NFTs have gained massive popularity across a wide spectrum, from celebrities and sports stars to art collectors and fintech enthusiasts. Earlier this week, American rapper Snoop Dogg announced that he owns US$17 million worth of NFTs on OpenSea, an NFT marketplace, through a pseudonymous account. His collection includes CryptoPunks and Cosmoflower among other NFTs. With this momentum, it is no surprise that big investors are now looking to tap into this growing market.

Besides, investors like SoftBank and Andreessen Horowitz investing in NFT companies means that these companies are more visible to non-crypto investors who have little exposure in the space. “I think the mainstream investors, you know, they’re smart,” Siu said.

“They’ve been very successful investors for decades and decades. It would be foolish to dismiss their particular insight into this space.
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But others believe that it would take many more investors than SoftBank to validate the NFT market. “This is one investment by one fund,” Andrew Sullivan, founder and writer for Asianmarketsense.com, told Forkast.News. “You need to see a lot more people taking up the same mantle to get validation,” he added, just like cryptocurrencies received validation of being a new asset class when a number of large banks and companies entered the space.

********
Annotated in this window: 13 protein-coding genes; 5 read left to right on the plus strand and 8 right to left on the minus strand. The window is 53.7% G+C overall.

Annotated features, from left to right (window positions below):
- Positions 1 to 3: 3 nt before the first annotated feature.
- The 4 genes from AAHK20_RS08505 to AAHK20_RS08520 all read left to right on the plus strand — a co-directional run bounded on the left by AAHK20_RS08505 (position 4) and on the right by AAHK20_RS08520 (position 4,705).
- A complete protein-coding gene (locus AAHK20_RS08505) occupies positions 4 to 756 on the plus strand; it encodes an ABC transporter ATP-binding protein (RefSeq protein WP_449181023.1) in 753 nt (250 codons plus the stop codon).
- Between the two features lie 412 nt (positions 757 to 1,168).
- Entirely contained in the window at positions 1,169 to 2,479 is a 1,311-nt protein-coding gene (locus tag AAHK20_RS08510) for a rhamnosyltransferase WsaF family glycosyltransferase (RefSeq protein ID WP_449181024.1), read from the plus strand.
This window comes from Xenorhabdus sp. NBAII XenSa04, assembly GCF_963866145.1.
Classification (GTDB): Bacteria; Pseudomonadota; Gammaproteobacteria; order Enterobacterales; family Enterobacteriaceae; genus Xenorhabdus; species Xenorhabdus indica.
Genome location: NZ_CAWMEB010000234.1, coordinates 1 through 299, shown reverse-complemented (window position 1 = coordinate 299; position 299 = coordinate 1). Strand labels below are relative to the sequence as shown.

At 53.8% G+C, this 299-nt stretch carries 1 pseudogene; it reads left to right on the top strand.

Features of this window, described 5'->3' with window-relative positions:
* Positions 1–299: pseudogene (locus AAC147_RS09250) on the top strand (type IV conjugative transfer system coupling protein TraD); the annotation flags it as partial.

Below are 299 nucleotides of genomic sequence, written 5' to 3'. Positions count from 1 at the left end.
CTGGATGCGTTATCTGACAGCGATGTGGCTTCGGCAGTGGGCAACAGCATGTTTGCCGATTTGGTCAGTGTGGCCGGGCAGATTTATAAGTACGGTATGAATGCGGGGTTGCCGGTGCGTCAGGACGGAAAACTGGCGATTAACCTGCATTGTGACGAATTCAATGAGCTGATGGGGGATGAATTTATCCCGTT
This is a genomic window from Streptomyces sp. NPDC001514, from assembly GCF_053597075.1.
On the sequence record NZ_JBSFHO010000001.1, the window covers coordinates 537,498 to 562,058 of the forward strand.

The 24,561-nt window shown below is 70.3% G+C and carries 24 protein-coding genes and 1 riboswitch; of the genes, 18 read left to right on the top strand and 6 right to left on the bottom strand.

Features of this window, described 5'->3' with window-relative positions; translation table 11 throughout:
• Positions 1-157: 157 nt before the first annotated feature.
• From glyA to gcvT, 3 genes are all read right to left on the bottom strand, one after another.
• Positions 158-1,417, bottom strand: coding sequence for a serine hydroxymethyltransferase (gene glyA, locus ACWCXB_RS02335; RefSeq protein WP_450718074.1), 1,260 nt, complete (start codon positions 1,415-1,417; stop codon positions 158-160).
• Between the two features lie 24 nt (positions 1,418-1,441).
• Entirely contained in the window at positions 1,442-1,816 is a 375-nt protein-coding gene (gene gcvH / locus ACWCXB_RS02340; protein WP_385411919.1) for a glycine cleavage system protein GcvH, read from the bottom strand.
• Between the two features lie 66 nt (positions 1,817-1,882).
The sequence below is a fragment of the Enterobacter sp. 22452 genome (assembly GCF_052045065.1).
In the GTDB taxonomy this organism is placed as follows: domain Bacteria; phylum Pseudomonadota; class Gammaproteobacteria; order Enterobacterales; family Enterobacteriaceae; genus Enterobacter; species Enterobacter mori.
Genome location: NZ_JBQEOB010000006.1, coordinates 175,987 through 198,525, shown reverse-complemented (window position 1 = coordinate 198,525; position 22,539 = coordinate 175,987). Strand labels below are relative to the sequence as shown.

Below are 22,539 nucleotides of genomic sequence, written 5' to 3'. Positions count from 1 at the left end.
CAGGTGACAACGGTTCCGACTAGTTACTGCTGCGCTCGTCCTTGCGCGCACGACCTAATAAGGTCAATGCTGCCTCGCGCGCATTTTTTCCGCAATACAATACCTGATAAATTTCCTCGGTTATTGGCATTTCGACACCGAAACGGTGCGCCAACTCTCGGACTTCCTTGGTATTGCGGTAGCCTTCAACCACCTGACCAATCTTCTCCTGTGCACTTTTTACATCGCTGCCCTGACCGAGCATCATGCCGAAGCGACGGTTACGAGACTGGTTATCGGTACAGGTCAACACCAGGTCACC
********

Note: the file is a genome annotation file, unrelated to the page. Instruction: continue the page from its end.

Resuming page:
Lucy Gazmararian, a venture capitalist and founder of Token Bay Capital, believes that although SoftBank’s validation is important, the number of people getting involved in NFTs speaks volumes about the potential of the technology.

“We’ve gone from tens of millions to billions [in NFT sales], and that’s just within a year,” Gazmararian said. “It’s those types of metrics, the fact that users are now in hundreds of thousands from tens of thousands and this exponential growth in such a short space of time, that validates the NFT space more than SoftBank coming in.” 

But both Gazmararian and Siu agree that Softbank’s entry will trigger larger funding rounds in NFT startups. “SoftBank is really just the start. I mean, SoftBank indicates how big the ticket sizes are now getting, but actually, we’ve seen VC moving into the NFT space for quite a few years … what we’re now seeing is far larger venture rounds. And that’s set to continue to increase in size,” Gazmararian said. 

But the NFT market is also looking at more and more involvement from traditional venture capital firms that have not been actively investing in the crypto space.

“With the entry of SoftBank or GIC or other types of investors … groups like Rothschilds or Kingsway or even Google, these are the kind of investors that are not known to typically be investing in the crypto space and in the blockchain space and now are aggressively going there,” Siu said.

Sullivan believes that Softbank is an outlier and other VCs are going to be more cautious about entering the NFT market. “SoftBank’s always made big acquisitions. It’s kind of what it likes to do. You know, they like to go in large and leverage that position up. A lot of the others will be a lot more cautious than SoftBank,” Sullivan said. And whether SoftBank’s bet on Sorare is a wise investment decision or not, “only time will tell,” he added. 

SoftBank is known for making large investments of millions of dollars that send company valuations soaring. Its entry into the market will have an impact on other NFT company valuations, which could in turn make investing in the space more expensive. And that’s something that Sullivan believes other investors are going to take into account. 

But with the NFT market being relatively new, Siu said that VCs will likely find plenty of enticing opportunities to invest in companies with lower valuations.